In the case of CHCs in Bihar, only 19 per cent got a grade above four (based on immunisation and family planning methods) in 2017-18, decline of one per cent point from last year.
Bihar is also infamous for not being able to spend a large part of funds provided under the National Rural Health Mission.
The Bihar government took 191 days in 2017-18 to transfer the fund from state treasury to implementing agency, according to Niti Ayog. This is the highest across all over India. In Uttar Pradesh, the corresponding figure was 118.
Lack of human resource
Besides crippling infrastructure, Bihar also faces shortage of health providers.
Unavailability of doctors is the biggest problem grappling the state. In 2017-18, the state had only 3,679 doctors, against the sanctioned number of 9,558, according to the Bihar Economic Survey 2018-19.
Worse, instead of adding, the state is also witnessing a decline of doctors: Bihar had 4,106 doctors in 2016-17.
The state has only 2,508 nurses, against the sanctioned posts of 6,423; 19,901 ANMS (Auxillary Nurse Midwives) against the sanctioned posts of 34,446.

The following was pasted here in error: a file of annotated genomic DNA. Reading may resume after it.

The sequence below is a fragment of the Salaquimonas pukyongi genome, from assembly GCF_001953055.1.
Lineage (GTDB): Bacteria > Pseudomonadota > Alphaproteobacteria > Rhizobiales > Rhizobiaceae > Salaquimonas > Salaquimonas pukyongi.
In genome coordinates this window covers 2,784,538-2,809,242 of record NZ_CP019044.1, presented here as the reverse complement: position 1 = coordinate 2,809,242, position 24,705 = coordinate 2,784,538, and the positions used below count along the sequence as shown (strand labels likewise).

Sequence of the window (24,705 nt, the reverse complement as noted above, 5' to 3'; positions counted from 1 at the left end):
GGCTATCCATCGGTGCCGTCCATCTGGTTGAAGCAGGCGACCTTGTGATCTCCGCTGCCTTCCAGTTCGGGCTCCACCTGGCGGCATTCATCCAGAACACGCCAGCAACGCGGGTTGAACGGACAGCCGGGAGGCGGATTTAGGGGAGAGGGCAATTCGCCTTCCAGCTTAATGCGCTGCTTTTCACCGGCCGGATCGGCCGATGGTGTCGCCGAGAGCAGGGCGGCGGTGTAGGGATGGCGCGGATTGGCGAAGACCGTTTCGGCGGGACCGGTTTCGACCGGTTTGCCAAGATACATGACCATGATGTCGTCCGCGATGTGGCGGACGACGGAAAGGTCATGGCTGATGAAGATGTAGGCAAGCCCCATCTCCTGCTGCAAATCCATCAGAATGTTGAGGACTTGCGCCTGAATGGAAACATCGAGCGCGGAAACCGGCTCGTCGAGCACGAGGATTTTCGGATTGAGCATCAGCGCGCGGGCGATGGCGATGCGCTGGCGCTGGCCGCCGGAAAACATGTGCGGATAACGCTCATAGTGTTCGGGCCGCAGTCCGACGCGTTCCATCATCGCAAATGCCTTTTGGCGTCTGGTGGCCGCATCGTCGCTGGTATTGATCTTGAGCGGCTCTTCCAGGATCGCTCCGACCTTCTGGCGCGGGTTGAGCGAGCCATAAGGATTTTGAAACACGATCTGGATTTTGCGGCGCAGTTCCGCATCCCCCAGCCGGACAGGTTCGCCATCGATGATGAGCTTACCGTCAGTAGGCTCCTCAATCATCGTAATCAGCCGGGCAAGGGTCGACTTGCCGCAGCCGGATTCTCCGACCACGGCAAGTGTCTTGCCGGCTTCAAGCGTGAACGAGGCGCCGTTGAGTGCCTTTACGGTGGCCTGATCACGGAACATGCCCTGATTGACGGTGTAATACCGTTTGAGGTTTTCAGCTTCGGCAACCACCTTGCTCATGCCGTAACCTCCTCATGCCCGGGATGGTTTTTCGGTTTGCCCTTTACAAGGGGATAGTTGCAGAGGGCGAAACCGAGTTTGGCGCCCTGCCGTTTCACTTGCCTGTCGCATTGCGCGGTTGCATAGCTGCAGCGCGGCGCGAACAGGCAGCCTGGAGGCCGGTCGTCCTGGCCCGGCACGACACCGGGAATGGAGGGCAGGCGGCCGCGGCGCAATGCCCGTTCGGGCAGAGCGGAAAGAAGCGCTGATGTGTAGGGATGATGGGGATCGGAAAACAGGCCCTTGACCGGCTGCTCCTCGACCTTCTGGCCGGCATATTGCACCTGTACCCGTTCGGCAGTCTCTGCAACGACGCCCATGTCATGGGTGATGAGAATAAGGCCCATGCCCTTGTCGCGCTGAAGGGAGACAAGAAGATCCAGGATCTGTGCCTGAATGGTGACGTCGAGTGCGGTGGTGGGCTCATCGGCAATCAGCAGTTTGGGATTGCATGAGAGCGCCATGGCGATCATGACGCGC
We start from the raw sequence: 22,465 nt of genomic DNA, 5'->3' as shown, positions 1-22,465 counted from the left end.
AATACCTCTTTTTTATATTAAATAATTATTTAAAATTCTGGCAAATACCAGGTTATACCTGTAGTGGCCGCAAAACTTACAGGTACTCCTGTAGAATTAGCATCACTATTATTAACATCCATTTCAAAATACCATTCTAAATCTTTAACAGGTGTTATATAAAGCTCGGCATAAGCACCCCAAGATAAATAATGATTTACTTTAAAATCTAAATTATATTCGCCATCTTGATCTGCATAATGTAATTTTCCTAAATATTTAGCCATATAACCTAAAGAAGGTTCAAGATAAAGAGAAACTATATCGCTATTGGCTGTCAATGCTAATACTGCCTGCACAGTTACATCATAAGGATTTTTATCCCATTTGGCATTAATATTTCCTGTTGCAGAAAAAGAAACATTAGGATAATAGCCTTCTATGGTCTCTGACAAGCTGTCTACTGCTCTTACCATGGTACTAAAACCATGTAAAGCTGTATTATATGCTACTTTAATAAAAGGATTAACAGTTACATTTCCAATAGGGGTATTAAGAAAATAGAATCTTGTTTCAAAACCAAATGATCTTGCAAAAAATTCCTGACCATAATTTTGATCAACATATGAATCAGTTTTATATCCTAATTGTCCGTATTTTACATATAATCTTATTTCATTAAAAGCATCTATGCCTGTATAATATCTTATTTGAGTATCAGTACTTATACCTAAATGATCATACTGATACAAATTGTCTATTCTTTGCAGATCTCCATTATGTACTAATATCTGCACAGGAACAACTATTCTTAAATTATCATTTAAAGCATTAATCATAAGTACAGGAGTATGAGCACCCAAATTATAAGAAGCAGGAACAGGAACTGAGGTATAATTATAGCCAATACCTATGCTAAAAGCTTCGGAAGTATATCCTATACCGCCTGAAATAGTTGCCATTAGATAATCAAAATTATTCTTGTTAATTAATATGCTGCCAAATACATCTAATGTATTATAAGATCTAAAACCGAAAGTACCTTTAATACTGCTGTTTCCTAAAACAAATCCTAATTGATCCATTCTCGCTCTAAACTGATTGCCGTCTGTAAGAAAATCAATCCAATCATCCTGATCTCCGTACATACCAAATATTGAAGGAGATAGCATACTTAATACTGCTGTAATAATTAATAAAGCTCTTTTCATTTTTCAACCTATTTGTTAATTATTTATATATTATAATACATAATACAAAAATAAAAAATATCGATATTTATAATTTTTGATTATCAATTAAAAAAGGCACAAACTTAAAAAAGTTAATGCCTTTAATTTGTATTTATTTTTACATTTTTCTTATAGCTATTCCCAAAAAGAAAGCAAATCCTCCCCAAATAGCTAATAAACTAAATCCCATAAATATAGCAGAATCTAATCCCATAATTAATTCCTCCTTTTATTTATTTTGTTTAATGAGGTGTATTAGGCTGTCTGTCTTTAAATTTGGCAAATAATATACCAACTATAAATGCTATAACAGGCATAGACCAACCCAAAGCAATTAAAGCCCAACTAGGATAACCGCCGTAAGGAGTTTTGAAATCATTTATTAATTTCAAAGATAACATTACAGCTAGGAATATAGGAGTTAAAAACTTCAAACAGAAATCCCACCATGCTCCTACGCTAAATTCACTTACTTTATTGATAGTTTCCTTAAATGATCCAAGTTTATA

This comes at a time, when the state government is in a bed-increasing spree for its medical college hospitals.
After the AES outbreak this year, chief minister Nitish Kumar announced to increase the bed strength in SKMCH to 1,500 from 610.
The government has also decided to increase up to 5,000 beds from the existing strength of 2,500 in Patna Medical College and Hospital, the biggest hospital of the state.
“This is absurd. When all indicators say that they have to put stress on improving rural health infrastructure, their entire stress is on increasing tertiary care. Moreover, from where will they get doctors? The state has not enough doctors to serve current government health facilities,” Ranjit Kumar, an office bearer of Bihar State Health Services Association, told DTE.
“This is so because the recruitment of doctors on regular posts in government sector takes ages in Bihar, but even those working in government sector do not get promotion in time. Why would doctors want to stay in in Bihar then,” he added.
The announcement by CM Kumar is also seen as a knee jerk-reaction in the wake of current outbreak as the deadline seems unrealistic.
“It is impossible to do it in one year time and it would take a minimum of two years. It takes two years to convert a 6-bedded PHC to 30-bedded CHC, so how would it be possible to convert 610 beds to 1,500 in a year,” a senior health official told DTE, on condition of anonymity.